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Big Data IoT Transforming The Industry

With digital oilfield programs focusing on optimizing key E&P work processes, two of the hottest emerging digital technology trends, Big Data and the Internet of Things (IoT), are poised to make additional digital inroads into the business.


Google Books defines Big Data as, “A blanket term for any collection of datasets so large and complex that it becomes difficult to process using on-hand database management tools or traditional data processing applications.” The IoT and its counterpart industrial IoT (IIoT) are defined by Autodesk Fusion Connect as, “The interconnection of uniquely identifiable embedded computing devices within the existing Internet infrastructure.” Key issues surround the emerging role of Big Data and the IoT in the industry.

Consumerization of IT

Underlying the industrial application of Big Data and the IoT is that today’s digital technology market is increasingly driven by consumer applications of IT. This is forcing cultural changes into industrial business environments, including increased expectations for personal use of hyper-connected, continuously advancing products and real-time access to information. Five years ago “bring your own device” would have been viewed as a naïve and unrealistic expectation, primarily driven by the “new generation” of oilpatch workers. Today companies acknowledge the reality of personal choice, and management teams are struggling with how to make “bring your own device” work in a secure manner.

There are going to be many more issues driven by consumerization of IT. For example, will the exponential growth in consumer IoT outflank IIoT to become the primary technology driver? The industry has seen this play in other digital technology areas. Consumerization is powerfully enabled by its ability to be distributed and to scale both up (through connectivity, clouds, etc.) and down (lower costs, ever greater permeation). Rapidly declining costs with rapidly expanding capabilities can create business imperatives for adoption of consumer- based technology. Moreover, distributed information systems are a better match to the physical world, distributed assets and real-time operations such as oil and gas. The practical application of Big Data and IoT to E&P will inevitably need to account for this fundamental technology trend.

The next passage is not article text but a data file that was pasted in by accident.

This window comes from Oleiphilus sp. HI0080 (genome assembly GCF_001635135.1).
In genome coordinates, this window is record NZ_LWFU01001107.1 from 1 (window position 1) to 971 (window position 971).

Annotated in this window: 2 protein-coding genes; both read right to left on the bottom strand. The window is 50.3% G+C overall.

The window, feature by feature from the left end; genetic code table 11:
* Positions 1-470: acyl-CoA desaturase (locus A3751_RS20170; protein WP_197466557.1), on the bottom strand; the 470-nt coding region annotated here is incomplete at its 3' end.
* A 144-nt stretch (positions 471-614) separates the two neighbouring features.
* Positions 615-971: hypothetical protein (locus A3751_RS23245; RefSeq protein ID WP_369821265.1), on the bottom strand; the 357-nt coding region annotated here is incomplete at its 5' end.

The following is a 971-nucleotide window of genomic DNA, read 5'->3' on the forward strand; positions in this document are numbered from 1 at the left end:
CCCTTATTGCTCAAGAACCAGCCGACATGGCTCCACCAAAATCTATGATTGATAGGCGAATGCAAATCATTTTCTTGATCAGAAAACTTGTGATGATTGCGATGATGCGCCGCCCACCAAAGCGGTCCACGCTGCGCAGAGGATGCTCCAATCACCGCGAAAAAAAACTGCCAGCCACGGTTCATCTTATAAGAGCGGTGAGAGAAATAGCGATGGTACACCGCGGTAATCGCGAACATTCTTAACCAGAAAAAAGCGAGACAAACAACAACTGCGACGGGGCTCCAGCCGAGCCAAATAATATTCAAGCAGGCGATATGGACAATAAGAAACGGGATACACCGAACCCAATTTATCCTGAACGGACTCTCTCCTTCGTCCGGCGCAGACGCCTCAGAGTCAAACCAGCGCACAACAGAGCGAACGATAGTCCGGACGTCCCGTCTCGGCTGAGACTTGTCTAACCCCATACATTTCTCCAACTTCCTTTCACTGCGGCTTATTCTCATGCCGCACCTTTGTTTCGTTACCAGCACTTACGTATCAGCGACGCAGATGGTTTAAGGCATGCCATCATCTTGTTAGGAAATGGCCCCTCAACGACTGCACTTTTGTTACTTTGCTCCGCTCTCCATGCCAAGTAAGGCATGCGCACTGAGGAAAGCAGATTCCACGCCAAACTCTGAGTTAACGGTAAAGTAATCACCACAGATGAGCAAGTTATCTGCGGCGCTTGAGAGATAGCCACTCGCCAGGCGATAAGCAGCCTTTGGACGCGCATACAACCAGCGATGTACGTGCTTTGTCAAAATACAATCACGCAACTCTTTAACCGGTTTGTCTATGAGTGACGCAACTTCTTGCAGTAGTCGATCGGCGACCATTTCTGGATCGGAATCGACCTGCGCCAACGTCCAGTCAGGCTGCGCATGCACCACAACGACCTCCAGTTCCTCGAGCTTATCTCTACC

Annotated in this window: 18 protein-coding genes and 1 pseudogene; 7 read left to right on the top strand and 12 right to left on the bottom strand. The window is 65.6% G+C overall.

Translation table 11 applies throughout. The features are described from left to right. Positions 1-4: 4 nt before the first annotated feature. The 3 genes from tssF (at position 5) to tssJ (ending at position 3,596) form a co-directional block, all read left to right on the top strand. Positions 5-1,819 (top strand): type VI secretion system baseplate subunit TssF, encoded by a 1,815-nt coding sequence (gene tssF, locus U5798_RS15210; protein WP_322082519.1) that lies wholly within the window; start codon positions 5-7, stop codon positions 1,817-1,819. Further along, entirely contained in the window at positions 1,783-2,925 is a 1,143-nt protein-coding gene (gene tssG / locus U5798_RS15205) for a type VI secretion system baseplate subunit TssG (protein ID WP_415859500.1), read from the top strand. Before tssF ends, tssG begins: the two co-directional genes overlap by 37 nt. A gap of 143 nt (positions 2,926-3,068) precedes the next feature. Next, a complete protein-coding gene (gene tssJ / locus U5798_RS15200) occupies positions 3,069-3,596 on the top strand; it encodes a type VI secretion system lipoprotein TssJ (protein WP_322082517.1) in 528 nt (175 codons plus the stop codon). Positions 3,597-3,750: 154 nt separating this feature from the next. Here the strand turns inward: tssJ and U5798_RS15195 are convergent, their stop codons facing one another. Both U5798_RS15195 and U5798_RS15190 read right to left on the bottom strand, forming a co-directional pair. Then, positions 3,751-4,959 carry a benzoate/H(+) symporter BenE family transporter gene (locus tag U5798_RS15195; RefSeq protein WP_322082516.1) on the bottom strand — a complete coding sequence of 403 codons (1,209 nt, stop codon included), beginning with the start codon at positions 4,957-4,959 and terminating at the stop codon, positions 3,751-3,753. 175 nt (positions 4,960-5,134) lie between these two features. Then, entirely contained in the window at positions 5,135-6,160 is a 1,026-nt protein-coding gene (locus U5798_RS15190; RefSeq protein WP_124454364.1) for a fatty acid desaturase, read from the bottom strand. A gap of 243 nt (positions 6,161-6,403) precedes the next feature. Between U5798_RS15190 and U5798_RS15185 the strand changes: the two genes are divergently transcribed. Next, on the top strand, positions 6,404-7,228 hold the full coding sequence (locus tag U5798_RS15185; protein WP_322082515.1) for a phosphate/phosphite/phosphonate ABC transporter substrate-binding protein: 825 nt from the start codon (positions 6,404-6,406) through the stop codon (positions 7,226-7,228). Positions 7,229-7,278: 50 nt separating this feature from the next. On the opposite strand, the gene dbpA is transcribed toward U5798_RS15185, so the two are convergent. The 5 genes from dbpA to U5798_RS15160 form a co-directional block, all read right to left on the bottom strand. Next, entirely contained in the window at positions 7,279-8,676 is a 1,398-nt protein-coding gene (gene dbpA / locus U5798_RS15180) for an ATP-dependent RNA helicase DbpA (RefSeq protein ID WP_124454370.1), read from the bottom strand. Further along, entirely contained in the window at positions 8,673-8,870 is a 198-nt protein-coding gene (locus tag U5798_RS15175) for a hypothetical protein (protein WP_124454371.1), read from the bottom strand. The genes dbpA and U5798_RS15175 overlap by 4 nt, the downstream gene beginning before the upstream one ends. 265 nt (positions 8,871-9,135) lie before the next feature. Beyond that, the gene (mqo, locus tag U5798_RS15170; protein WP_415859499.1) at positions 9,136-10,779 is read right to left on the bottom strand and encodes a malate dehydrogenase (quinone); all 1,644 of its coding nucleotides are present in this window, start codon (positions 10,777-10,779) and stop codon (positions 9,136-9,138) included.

Increasing scale and complexity

As oil and gas companies take in petabytes of data daily, improving business performance will critically depend upon the ability to identify and understand trends; correctly interpret geotechnical, production and operations data; and make effective operational decisions. The ability to access and draw insights from datasets is at the heart of profitability in an industry where success relies on properly forecasting future performance and keeping costs low. The challenge is that the Big Data volumes, potentially greatly expanded by implementation of the IoT, will produce an information system of such scale and complexity that it threatens to overwhelm existing systems. The data volume is growing, but a company cannot afford to get lost in datasets.

Companies face big challenges in quickly manipulating large volumes of data and mining them for relevant information. Analysis and insights must be delivered in near real time to support decision-making in key areas such as drilling and production optimization. Companies are tracking both structured data and unstructured data. Oil and gas companies must also deal with data from external sources to track service crews, truck traffic, equipment and water usage. The requirements for Big Data and the IoT are not coming from just one part of the industry but pose a challenge across the entire spectrum…Continue Reading


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